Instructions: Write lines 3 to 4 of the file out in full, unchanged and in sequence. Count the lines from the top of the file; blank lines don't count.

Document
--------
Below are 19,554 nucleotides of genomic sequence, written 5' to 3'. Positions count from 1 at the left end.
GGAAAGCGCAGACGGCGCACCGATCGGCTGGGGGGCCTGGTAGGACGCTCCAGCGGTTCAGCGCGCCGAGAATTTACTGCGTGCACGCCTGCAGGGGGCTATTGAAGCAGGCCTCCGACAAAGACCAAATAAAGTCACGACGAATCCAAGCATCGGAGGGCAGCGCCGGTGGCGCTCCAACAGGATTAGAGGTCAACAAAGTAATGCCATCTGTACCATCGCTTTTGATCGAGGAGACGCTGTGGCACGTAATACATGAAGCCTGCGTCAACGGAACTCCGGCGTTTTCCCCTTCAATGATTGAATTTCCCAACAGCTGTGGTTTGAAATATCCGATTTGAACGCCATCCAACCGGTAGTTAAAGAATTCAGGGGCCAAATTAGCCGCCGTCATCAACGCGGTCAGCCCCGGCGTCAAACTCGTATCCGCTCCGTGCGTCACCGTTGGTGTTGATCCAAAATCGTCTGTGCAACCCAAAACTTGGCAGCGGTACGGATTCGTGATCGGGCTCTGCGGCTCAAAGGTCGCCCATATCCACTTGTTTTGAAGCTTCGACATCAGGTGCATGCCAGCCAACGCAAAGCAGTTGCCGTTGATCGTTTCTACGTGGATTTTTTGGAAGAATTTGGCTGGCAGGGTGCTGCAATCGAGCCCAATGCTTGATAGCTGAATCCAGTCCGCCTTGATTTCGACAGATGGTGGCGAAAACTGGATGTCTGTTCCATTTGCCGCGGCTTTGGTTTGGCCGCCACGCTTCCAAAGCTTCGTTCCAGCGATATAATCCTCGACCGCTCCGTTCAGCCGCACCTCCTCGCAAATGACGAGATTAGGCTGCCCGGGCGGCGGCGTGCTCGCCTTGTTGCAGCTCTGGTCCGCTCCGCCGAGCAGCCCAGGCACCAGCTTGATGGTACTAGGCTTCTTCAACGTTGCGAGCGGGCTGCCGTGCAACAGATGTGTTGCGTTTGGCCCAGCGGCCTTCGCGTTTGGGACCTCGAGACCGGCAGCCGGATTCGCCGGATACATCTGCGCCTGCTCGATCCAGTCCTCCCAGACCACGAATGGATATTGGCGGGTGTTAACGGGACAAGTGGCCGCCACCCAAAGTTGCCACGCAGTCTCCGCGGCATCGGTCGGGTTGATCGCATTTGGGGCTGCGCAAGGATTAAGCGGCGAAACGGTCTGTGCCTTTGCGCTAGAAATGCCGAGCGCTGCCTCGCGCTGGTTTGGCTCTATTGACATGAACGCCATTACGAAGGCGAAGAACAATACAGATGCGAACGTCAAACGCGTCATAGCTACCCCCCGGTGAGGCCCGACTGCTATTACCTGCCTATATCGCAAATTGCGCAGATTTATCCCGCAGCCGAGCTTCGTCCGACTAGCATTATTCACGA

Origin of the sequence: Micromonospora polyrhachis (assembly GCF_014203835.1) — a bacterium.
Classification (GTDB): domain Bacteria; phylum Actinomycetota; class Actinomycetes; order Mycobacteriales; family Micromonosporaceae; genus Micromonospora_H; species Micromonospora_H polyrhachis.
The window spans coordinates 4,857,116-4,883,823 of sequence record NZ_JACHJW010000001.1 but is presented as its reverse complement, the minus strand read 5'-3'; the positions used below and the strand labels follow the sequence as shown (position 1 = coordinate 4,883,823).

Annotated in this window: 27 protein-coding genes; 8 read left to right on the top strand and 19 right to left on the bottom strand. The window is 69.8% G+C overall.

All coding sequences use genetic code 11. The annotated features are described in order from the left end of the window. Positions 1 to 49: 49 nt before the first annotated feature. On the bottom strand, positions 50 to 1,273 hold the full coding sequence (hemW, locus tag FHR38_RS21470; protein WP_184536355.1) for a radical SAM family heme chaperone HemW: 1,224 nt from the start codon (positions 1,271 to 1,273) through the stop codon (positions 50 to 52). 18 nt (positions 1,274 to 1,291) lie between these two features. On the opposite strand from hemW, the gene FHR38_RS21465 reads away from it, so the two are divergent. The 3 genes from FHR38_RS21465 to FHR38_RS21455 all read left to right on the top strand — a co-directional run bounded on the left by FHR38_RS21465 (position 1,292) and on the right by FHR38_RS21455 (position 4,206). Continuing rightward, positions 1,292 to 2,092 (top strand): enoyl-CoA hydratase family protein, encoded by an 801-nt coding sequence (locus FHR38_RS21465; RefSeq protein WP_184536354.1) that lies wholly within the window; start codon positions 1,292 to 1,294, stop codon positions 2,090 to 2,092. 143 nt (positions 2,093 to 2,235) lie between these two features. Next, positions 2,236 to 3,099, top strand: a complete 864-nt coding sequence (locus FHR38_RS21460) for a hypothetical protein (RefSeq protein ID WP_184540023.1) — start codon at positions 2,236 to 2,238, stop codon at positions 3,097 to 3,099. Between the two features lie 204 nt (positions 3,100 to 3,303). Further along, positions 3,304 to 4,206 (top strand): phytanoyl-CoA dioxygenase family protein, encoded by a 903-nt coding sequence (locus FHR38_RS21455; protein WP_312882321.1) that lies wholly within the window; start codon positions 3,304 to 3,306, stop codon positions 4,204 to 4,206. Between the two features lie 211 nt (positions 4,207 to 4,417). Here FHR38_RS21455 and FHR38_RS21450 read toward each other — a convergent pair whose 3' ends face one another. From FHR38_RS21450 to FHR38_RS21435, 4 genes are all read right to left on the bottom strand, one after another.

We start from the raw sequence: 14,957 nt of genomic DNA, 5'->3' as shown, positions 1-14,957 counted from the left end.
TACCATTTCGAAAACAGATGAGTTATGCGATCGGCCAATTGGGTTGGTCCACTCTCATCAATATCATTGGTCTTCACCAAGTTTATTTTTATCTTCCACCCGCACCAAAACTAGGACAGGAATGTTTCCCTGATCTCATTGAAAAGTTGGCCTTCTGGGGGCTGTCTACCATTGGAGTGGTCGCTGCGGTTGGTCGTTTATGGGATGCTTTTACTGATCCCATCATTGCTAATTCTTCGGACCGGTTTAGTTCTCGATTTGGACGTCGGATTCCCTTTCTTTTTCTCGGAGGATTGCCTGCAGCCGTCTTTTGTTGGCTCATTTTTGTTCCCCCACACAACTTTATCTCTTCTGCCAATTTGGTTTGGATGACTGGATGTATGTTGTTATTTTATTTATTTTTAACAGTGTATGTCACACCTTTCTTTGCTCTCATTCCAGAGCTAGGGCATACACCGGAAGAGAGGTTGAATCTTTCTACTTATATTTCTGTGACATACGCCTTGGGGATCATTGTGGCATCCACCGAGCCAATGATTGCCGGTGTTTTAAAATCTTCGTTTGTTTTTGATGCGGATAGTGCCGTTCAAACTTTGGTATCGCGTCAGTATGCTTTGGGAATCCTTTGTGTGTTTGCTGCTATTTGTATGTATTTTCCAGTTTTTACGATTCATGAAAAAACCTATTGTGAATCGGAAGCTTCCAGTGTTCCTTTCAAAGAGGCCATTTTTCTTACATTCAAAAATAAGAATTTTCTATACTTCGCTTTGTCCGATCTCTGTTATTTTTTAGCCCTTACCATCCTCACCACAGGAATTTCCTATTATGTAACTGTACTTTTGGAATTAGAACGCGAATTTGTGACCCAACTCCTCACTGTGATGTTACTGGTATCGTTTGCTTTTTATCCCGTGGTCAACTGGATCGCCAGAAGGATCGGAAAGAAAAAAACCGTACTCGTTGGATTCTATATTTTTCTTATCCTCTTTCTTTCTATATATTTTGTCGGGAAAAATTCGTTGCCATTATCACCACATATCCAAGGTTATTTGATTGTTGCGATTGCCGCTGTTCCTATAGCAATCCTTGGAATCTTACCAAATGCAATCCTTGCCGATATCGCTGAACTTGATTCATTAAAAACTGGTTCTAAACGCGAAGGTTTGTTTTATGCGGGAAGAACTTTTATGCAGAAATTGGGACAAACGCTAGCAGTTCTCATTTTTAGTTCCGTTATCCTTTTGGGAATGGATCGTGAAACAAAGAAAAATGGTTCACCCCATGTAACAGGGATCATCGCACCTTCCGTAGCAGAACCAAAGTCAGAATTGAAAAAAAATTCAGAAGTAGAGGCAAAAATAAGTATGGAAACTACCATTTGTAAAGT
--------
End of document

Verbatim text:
Origin of the sequence: Micromonospora polyrhachis (assembly GCF_014203835.1) — a bacterium.
Classification (GTDB): domain Bacteria; phylum Actinomycetota; class Actinomycetes; order Mycobacteriales; family Micromonosporaceae; genus Micromonospora_H; species Micromonospora_H polyrhachis.